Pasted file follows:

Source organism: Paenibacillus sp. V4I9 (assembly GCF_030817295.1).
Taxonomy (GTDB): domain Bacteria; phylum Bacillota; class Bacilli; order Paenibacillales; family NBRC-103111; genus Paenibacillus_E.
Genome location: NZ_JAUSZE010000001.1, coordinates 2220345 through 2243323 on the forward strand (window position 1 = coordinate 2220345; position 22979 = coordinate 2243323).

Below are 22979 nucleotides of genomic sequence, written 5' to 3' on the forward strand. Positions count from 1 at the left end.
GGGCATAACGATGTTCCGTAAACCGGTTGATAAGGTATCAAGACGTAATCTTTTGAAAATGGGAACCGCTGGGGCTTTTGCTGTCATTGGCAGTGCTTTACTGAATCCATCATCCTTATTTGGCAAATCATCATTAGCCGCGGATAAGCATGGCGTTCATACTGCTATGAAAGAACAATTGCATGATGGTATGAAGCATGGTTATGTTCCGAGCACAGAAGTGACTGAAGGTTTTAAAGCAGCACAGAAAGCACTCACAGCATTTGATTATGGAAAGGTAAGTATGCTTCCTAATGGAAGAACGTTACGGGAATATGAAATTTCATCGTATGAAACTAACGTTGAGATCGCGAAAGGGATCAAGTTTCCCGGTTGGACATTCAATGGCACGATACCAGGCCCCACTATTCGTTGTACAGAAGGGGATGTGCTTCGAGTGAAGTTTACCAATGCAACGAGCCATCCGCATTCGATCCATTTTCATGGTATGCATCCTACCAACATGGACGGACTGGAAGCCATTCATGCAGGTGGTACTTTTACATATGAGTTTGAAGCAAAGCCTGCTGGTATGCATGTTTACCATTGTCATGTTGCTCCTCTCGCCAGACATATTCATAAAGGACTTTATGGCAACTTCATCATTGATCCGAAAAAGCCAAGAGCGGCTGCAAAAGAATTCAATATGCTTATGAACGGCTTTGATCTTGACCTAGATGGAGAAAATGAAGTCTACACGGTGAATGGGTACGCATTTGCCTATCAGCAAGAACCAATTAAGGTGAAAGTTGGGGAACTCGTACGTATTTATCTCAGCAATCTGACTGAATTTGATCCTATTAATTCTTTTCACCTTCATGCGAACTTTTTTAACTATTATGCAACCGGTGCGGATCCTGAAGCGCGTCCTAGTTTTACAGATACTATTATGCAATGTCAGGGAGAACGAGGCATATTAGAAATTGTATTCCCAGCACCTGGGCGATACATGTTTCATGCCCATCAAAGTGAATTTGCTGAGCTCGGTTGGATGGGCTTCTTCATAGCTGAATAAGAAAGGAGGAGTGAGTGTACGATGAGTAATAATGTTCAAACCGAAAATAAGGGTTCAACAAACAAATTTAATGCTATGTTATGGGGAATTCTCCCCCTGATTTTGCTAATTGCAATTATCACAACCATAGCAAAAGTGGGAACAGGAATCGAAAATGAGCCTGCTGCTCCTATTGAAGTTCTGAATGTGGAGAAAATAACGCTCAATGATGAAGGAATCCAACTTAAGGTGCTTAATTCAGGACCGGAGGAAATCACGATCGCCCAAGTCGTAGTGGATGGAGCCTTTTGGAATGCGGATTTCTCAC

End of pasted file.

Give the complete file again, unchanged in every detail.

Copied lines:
Source organism: Paenibacillus sp. V4I9 (assembly GCF_030817295.1).
Taxonomy (GTDB): domain Bacteria; phylum Bacillota; class Bacilli; order Paenibacillales; family NBRC-103111; genus Paenibacillus_E.
Genome location: NZ_JAUSZE010000001.1, coordinates 2220345 through 2243323 on the forward strand (window position 1 = coordinate 2220345; position 22979 = coordinate 2243323).

Below are 22979 nucleotides of genomic sequence, written 5' to 3' on the forward strand. Positions count from 1 at the left end.
GGGCATAACGATGTTCCGTAAACCGGTTGATAAGGTATCAAGACGTAATCTTTTGAAAATGGGAACCGCTGGGGCTTTTGCTGTCATTGGCAGTGCTTTACTGAATCCATCATCCTTATTTGGCAAATCATCATTAGCCGCGGATAAGCATGGCGTTCATACTGCTATGAAAGAACAATTGCATGATGGTATGAAGCATGGTTATGTTCCGAGCACAGAAGTGACTGAAGGTTTTAAAGCAGCACAGAAAGCACTCACAGCATTTGATTATGGAAAGGTAAGTATGCTTCCTAATGGAAGAACGTTACGGGAATATGAAATTTCATCGTATGAAACTAACGTTGAGATCGCGAAAGGGATCAAGTTTCCCGGTTGGACATTCAATGGCACGATACCAGGCCCCACTATTCGTTGTACAGAAGGGGATGTGCTTCGAGTGAAGTTTACCAATGCAACGAGCCATCCGCATTCGATCCATTTTCATGGTATGCATCCTACCAACATGGACGGACTGGAAGCCATTCATGCAGGTGGTACTTTTACATATGAGTTTGAAGCAAAGCCTGCTGGTATGCATGTTTACCATTGTCATGTTGCTCCTCTCGCCAGACATATTCATAAAGGACTTTATGGCAACTTCATCATTGATCCGAAAAAGCCAAGAGCGGCTGCAAAAGAATTCAATATGCTTATGAACGGCTTTGATCTTGACCTAGATGGAGAAAATGAAGTCTACACGGTGAATGGGTACGCATTTGCCTATCAGCAAGAACCAATTAAGGTGAAAGTTGGGGAACTCGTACGTATTTATCTCAGCAATCTGACTGAATTTGATCCTATTAATTCTTTTCACCTTCATGCGAACTTTTTTAACTATTATGCAACCGGTGCGGATCCTGAAGCGCGTCCTAGTTTTACAGATACTATTATGCAATGTCAGGGAGAACGAGGCATATTAGAAATTGTATTCCCAGCACCTGGGCGATACATGTTTCATGCCCATCAAAGTGAATTTGCTGAGCTCGGTTGGATGGGCTTCTTCATAGCTGAATAAGAAAGGAGGAGTGAGTGTACGATGAGTAATAATGTTCAAACCGAAAATAAGGGTTCAACAAACAAATTTAATGCTATGTTATGGGGAATTCTCCCCCTGATTTTGCTAATTGCAATTATCACAACCATAGCAAAAGTGGGAACAGGAATCGAAAATGAGCCTGCTGCTCCTATTGAAGTTCTGAATGTGGAGAAAATAACGCTCAATGATGAAGGAATCCAACTTAAGGTGCTTAATTCAGGACCGGAGGAAATCACGATCGCCCAAGTCGTAGTGGATGGAGCCTTTTGGAATGCGGATTTCTCAC